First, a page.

How large was the America First anti-war movement? It was so big that car-maker Henry Ford was a major supporter. The anti-war movement grew to an estimated 450 chapters with over 800,000 vocal members throughout the WP_20150308_001country.

As I chronicled in a previous blog, President Roosevelt withheld vital information from the American Public regarding the Japanese plan to attack the United States so that the US would be surprised by the attack. Roosevelt correctly believed the “surprise attack” would swing the public sentiment to enter the war. So effective was Roosevelt’s plan that, several days after the Japanese attack on Pearl Harbor, the America First Committee disbanded. However, this did not stop Charles Lindbergh from publicly speaking ten days after the Japanese attacked Pearl Harbor, when he said, “There is only one danger in the world—that is the yellow danger. China and Japan are really bound together against the white race. There could only have been one efficient weapon against this alliance . . . Germany. . . . The ideal setup would have been to have Germany take over Poland and Russia, in collaboration with the British, as a block against the yellow people and Bolshevism. But instead, the British and the fools in Washington had to interfere. The British envied the Germans and wanted to rule the world forever. Britain is the real cause of all the trouble in the world today.”[3]

As World War II progressed, Lindbergh tried to get recommissioned in the US Army Air Force, but was denied for obvious reasons. Instead, Lindbergh decided to serve by becoming a part of a private company that fought in the Pacific Theater against the Japanese.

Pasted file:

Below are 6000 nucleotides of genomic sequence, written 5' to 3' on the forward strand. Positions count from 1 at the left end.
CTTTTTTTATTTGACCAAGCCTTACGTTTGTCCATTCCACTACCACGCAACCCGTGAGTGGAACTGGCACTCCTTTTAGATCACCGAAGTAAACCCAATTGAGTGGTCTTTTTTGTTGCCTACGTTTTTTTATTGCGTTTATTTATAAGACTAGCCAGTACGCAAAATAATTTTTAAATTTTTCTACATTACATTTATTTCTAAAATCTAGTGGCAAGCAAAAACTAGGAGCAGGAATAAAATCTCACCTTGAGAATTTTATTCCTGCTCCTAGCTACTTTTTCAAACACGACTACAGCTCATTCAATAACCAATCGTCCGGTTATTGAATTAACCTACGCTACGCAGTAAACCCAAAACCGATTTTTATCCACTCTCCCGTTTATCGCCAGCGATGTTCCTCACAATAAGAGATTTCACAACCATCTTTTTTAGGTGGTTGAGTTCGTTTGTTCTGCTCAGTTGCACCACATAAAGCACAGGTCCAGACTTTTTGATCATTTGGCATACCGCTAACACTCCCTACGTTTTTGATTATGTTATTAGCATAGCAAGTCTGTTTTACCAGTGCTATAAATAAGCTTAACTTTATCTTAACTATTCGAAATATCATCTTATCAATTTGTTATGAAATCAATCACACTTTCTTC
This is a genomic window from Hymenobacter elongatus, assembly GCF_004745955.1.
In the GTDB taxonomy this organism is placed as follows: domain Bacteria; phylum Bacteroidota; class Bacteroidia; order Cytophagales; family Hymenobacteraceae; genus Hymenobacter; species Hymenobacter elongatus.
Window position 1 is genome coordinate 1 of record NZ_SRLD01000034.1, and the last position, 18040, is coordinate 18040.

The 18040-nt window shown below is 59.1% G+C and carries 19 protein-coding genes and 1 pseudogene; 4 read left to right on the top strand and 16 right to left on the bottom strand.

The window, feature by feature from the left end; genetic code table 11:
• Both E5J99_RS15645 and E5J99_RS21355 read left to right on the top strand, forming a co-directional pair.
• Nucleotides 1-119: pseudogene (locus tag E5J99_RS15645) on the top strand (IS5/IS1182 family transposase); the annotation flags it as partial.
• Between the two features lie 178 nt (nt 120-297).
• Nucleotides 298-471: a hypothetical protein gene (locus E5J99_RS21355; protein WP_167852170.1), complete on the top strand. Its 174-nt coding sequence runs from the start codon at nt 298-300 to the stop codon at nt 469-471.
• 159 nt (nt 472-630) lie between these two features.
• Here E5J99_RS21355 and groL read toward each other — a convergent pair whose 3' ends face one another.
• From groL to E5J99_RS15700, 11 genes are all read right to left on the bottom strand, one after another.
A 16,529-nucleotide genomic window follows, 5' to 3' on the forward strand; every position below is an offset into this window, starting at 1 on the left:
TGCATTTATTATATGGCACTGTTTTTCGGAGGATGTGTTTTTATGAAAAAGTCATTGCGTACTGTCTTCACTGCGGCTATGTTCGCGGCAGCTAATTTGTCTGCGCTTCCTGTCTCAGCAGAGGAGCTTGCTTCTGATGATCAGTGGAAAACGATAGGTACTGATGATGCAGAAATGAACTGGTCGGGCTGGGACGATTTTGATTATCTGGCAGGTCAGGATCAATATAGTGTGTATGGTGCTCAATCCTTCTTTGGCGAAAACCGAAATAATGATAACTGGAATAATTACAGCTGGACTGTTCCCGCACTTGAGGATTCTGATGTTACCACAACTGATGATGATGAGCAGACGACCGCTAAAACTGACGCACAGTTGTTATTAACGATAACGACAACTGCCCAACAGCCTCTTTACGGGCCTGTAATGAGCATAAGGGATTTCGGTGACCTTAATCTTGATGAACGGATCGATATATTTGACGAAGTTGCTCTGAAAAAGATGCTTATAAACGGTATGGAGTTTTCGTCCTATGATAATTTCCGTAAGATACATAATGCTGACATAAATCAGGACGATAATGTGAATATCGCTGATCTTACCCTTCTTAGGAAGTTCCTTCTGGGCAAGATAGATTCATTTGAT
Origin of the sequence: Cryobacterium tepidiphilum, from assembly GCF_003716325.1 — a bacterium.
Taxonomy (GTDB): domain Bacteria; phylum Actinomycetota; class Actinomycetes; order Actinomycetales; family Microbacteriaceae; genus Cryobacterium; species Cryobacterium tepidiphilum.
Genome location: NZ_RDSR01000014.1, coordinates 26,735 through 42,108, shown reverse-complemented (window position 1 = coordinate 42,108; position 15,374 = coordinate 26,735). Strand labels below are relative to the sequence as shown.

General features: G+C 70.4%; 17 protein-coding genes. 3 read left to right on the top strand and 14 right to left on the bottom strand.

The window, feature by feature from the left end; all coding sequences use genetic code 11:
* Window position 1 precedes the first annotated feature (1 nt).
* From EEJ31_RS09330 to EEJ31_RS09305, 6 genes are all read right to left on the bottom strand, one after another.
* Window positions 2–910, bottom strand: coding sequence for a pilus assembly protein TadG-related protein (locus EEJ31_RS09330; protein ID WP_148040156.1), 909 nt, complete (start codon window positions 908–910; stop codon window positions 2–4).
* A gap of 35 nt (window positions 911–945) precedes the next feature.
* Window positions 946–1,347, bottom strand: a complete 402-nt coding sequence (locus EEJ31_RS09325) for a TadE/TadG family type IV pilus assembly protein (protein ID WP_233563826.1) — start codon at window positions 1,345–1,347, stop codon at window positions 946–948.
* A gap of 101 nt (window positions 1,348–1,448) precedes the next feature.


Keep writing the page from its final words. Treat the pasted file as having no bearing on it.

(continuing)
Despite Lindbergh’s racism, he recognized the evils of communism much clearer than the Roosevelt Administration, which was willing to work with the Soviet Union. Because Charles Lindbergh was a brilliant aviator with tremendous engineering insight, he resurrected his career. United States authorities overlooked his vocal positions on the Nazis and his racism, and they enlisted him in the Cold War against the Soviet Union.

In school and on TV today we are taught that Charles Lindbergh was the first man to fly across the Atlantic Ocean, but did you know this other piece of his life story? This history underscores yet another point: The United States population has never completely agreed upon critical issues that determine the fate of our country, dating all the way back to the founding of our country.

[1] Spartacus-Educational Website

[2] Spartacus-Educational Website

[3] Spartacus-Educational Website